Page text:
The Cotton Campaign strongly recommends that the Department of State continues to issue a Tier 3 ranking to Turkmenistan, as the government continues to deny that it uses forced labor in cotton harvesting and has made no efforts to address or combat the drivers of systematic, government-sponsored forced labor.
During the 2019 cotton harvest (September through end December), as with previous years, the Cotton Campaign worked closely with Turkmen.news (formerly Alternative Turkmenistan News), which uses a network of trained, independent monitors to obtain on the ground information, including observations, interviews, video and audio recordings, and documentary evidence regarding forced labor. These monitors do not work publicly, as human rights monitoring and any perceived government criticism carries serious risk of reprisals. The information below comes from the reports of these independent monitors.
The cotton production system in Turkmenistan remains highly centralized, top-down, and controlled by the government. Orders for public sector employees to pick cotton or pay for replacement pickers were passed from government officials through agencies to heads of institutions. In 2019 the government continued to rely on forced labor to harvest cotton, requiring increasing numbers of public sector employees to pay to hire pickers to go to the fields in their place under threat of dismissal. The rate employees had to pay depended on the region, type of institution, and directives of their management. For example, by October 22, 2019 Senagat bank staff in Lebap region paid 800 manats (approximately US$45) to hire pickers. Officials collected money from public sector employees to hire replacement pickers until the very end of December 2019.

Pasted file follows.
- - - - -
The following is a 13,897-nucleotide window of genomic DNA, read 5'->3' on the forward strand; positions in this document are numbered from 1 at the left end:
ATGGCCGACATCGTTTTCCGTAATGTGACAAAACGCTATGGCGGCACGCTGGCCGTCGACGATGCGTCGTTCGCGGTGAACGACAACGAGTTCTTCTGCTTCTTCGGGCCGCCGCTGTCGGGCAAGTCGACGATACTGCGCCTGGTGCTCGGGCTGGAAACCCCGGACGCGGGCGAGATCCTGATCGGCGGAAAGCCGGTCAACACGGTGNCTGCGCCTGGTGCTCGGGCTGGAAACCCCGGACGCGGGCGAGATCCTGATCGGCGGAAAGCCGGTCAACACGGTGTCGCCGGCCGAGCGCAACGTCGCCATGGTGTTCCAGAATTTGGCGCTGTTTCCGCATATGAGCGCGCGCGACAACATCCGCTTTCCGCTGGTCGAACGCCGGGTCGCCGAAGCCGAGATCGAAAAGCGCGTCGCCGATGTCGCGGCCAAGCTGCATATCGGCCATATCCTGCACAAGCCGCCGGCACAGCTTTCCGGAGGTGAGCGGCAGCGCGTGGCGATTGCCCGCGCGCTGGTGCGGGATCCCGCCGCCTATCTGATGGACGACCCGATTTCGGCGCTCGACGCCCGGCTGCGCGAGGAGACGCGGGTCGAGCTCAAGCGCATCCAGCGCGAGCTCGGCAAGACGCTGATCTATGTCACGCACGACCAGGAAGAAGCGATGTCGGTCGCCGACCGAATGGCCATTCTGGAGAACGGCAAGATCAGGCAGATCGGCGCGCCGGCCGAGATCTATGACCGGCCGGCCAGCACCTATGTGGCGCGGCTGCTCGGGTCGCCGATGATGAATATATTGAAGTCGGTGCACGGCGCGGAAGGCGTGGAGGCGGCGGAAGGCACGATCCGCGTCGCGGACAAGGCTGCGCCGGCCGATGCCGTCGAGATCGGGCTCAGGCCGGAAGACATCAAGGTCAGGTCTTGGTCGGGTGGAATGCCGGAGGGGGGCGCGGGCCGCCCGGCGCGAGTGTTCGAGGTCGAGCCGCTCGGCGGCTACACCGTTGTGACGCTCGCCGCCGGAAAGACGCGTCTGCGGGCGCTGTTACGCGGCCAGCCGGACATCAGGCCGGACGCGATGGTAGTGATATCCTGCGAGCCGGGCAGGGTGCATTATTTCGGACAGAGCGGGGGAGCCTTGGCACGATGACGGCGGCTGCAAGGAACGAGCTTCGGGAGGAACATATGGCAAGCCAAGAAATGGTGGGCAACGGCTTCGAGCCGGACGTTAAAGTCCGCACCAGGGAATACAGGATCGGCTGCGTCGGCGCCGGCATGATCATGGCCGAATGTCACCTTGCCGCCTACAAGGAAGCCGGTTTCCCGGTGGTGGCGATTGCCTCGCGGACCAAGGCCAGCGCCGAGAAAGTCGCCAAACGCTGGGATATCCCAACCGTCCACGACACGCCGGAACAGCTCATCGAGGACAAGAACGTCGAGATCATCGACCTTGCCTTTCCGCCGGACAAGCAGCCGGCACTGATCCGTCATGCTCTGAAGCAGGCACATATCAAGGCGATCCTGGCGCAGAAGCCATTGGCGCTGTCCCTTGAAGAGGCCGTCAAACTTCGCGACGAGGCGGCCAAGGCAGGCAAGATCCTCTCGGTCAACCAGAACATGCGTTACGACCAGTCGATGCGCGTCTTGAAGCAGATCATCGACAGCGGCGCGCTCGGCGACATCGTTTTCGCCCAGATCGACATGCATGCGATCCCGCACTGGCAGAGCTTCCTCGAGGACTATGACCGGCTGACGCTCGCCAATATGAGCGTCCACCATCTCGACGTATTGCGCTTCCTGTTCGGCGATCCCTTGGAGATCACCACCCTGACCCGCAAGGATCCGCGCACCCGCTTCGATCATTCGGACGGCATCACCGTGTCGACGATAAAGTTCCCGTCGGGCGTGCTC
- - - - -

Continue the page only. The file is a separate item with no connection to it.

The 2019 harvest season was poor in the country as a whole, but in two cotton growing areas of Turkmenistan, Ahal and Mary regions, it was a failure. As of October 22, 2019, only some 40% of the state plan for cotton harvesting had been fulfilled in these regions. The reasons for the poor harvest were shortages of water, fertilizers, and agricultural equipment, and a pest infestation.
Due to failure to meet the plan, authorities imposed fines on dozens of farmers in Ahal and Mary regions of up to 1,440 manats (approximately US$80) per metric ton of shortfall and had their land confiscated. Despite the increase in the purchase price and the right to grow vegetables or other crops at the farmers’ discretion on 30% of the leased land, some farmers are giving up on leasing land from the state, because growing cotton when there is a shortage of water, equipment, and fertilizers not only fails to make a profit for the tenant farmers, it can put them in debt. For many farms, migrant work abroad is an alternative to painstaking but unprofitable work in the cotton fields.
The Cotton Campaign strongly believes that Turkmenistan does not meet the Trafficking Victims Protection Act’s (TVPA) minimum standards and is not making significant efforts to do so, thus should continue to receive a Tier 3 ranking.